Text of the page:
It wouldn’t be Christmas on the telly all the same without settling down to a three hour epic like Dr. Zhivago!
Film lecturer, Steven Benedict gave us a rundown of what historical movie offerings we can expect on the TV this festive season.
Historical Movies for Christmas
by Steven Benedict
A Man for All Seasons
Given the season that’s in it, let’s begin with A Man For All Seasons, Robert Bolt’s adaptation of his won superb stage play which itself began as an hour long BBC radio play. It centres around the struggle between Henry VIII of England and his Chancelor, Sir Thomas More. Henry wants to divorce his wife, Catherine of Aragon and marry Anne Boylen. We all know that Henry VIII was a man of phenomenal self-righteousness and self-indulgence, and Sir Thomas recognizes this and tries valiantly to not to much oppose Henry, but stand up and protect his own conscience. Simply, it is one of the greatest examples of moral integrity history has to offer.
War and Peace
Elsewhere, you have adaptations of Tolstoy’s War and Peace, which focuses on Napoleon’s invasion of Russia. This version is from 1956 and stars Audrey Hepburn, Henry Fonda and Mel Ferrer. No less than six writers helped in adapting Tolstoy’s epic story and in so doing, they condensed the plots to focus on Natasha Rostova, Count Pierre Bezukhov and Prince Andrei Bolkonsky.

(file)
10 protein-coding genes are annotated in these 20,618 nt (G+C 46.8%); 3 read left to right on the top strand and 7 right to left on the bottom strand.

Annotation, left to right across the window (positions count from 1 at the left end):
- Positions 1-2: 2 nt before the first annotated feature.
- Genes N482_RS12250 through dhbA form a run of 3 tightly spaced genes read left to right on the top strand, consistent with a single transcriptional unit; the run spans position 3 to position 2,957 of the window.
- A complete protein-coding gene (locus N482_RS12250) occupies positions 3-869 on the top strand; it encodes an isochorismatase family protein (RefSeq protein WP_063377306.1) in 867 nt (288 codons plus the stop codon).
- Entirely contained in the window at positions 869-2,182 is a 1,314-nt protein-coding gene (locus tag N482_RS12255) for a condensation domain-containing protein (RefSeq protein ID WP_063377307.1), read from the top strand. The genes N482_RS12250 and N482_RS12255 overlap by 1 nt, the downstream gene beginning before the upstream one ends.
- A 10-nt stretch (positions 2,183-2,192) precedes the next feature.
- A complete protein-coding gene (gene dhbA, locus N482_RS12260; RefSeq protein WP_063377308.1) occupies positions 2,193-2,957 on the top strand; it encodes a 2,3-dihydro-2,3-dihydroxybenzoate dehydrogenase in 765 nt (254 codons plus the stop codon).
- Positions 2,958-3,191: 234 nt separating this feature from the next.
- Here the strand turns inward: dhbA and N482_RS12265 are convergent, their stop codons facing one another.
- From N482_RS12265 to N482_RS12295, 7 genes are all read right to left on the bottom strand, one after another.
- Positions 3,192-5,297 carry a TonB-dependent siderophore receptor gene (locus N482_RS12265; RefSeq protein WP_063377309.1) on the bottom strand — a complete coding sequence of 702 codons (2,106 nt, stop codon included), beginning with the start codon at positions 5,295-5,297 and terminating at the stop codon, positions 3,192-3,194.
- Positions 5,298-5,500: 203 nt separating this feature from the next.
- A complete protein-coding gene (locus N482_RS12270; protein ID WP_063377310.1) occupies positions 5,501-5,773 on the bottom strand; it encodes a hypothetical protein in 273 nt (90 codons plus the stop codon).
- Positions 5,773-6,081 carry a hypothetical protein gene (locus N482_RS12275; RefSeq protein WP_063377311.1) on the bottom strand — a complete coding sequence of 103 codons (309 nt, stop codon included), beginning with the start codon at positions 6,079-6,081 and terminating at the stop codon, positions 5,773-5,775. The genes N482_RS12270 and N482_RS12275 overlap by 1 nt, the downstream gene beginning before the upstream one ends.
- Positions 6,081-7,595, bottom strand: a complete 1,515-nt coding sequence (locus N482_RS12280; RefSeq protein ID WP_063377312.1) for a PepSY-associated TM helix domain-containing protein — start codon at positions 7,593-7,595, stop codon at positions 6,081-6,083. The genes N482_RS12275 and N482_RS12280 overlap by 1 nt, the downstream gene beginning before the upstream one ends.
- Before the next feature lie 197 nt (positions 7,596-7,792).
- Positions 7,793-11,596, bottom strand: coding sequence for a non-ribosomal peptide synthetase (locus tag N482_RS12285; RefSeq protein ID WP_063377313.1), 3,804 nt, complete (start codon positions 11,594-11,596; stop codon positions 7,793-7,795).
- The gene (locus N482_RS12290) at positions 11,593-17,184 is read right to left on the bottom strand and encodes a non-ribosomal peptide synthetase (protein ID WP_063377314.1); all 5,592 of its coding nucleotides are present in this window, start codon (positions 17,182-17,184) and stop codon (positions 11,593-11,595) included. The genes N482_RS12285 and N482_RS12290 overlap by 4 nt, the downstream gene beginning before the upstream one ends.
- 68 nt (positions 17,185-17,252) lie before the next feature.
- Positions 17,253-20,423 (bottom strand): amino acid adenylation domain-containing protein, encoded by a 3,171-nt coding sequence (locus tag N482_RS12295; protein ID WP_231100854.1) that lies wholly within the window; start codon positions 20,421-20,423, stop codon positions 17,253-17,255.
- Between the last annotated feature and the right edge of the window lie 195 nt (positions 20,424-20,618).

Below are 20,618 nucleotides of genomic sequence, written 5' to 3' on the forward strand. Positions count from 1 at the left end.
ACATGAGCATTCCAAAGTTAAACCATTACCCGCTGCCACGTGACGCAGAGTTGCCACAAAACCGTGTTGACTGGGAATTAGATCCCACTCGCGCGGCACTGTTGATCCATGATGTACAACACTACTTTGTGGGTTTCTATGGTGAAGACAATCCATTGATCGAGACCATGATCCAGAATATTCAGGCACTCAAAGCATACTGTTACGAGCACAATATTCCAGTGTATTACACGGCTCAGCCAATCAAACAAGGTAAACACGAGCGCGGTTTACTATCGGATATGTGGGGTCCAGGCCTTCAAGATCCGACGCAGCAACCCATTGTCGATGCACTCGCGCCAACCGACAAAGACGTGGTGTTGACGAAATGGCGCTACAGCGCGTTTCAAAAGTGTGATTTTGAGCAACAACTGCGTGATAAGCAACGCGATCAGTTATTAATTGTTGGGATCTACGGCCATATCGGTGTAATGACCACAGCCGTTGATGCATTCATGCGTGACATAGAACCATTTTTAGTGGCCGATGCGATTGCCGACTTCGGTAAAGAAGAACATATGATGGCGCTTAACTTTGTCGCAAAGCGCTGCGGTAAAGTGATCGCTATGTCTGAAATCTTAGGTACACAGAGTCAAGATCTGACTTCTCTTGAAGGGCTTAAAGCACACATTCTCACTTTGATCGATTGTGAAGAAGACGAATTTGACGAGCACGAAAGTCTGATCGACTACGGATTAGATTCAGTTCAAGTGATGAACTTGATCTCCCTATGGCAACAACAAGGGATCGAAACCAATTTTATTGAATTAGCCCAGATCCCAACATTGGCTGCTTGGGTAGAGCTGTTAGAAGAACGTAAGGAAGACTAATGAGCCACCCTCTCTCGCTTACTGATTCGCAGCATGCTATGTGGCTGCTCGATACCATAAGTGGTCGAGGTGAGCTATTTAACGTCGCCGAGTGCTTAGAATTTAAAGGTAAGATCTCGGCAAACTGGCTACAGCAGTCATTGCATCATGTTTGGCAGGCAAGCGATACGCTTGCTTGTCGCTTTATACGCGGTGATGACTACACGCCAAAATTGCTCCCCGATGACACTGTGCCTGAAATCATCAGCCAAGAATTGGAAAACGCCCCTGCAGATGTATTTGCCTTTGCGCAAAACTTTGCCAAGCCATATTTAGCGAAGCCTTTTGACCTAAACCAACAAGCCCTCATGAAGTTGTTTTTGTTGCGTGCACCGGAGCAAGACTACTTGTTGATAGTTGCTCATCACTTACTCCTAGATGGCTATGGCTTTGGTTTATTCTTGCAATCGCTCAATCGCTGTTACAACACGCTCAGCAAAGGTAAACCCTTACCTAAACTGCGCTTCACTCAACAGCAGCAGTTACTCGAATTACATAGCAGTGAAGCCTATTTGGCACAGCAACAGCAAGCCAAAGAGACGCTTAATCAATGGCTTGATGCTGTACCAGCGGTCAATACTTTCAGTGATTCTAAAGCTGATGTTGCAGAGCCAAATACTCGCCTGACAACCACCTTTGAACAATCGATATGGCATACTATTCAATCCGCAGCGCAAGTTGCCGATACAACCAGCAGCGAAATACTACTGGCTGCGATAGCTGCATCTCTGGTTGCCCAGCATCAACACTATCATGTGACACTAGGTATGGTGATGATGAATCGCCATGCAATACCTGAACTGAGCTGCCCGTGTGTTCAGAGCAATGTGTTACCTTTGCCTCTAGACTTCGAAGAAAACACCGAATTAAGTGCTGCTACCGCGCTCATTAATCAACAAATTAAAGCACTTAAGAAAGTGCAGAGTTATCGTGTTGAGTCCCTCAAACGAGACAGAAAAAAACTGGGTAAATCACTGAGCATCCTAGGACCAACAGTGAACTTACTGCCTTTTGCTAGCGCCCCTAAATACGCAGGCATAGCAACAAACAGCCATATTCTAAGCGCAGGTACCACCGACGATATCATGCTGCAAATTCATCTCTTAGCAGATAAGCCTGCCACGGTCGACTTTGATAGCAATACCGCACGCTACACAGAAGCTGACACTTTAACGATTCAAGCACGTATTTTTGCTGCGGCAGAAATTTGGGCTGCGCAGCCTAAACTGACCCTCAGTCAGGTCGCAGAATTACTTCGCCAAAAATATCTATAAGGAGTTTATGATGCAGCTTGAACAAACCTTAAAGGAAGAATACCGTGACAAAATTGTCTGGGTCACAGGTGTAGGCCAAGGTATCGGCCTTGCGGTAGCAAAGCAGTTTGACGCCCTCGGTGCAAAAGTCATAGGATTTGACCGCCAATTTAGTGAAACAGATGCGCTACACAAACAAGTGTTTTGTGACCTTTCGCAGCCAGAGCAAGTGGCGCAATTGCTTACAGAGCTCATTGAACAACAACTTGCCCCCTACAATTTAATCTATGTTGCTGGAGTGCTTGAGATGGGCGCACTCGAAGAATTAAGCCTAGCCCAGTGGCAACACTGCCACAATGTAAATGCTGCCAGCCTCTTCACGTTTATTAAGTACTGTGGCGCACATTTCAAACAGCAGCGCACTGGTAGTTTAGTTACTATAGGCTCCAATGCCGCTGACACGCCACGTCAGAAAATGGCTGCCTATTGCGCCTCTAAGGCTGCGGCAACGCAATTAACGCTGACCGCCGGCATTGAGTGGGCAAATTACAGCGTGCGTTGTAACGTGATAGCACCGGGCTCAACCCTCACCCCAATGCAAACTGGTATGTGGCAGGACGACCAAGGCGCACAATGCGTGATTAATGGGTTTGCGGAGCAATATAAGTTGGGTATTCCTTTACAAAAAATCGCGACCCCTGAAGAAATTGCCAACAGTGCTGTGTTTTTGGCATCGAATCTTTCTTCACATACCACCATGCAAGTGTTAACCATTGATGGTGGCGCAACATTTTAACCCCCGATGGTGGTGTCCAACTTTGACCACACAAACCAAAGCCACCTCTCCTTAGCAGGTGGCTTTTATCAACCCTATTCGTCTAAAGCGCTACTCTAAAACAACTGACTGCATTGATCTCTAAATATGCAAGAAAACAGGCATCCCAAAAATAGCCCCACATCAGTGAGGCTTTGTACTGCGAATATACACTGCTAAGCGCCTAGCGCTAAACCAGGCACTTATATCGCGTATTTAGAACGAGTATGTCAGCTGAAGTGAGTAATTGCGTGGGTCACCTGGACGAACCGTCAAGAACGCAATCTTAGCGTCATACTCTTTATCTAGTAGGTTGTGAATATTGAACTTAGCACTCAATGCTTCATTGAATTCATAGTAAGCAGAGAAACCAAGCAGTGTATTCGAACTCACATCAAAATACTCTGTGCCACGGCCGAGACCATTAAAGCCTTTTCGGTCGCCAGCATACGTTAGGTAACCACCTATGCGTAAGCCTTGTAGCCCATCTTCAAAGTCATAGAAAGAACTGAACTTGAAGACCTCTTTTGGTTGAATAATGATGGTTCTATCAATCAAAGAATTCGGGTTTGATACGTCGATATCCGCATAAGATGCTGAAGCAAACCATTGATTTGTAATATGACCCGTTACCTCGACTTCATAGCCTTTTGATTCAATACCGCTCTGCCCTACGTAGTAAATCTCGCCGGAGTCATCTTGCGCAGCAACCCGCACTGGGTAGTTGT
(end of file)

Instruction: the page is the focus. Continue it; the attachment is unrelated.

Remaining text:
Then Barry Lyndon, directed by Stanley Kubrick. Part of it was filmed in Ireland before Kubrick was forced to leave due to IRA death threats. It’s a sumptuous piece of work. The pace is very measured by which I mean some people may find it slow and boring. I think it’s magnetizing. It’s not just me. Martin Scorsese and Ridley Scott are all in thrall of it. Ryan O’Neal plays an Irishman whose wiley ways see him ascending into British aristocracy.
There are five big pictures set in various times and places during the 19th century.
Wyatt Earp was the Sherrif of Tombstone and most famous for the Gunfight at the OK Corral that took place in 1881. The movie, starring Kevin Costner is a three hour epic that reveals a lot about Earp’s life, but not to all that engaging effect.
Oliver Twist and Great Expectations
You have probably the two best Dickens’ adaptations, Oliver Twist and Great Expectations, both of them in black and white, both from the 1940s, both directed by David Lean. Let’s face it, Dickens is always good at Christmas simply because he was such a good storyteller. And David Lean was a great film director so, the combination works. Set leading up to, during and after the US Civil War Gone With The Wind goes on and on and on for close to four hours. It is an amazing achievement but not a great movie and if I may, the story effectively peters out after the interval. After the Civil War ends, the story becomes an inceasingly contrived melodrama.
Far and Away
Then there is Far and Away which is a brilliantly mounted, if somewhat silly epic tale of an lowly Irish peasant heading off to America. Hilarious accent from Tom Cruise but again, part of it was filmed here in Ireland and thankfully, the IRA issued no death threats against the crew.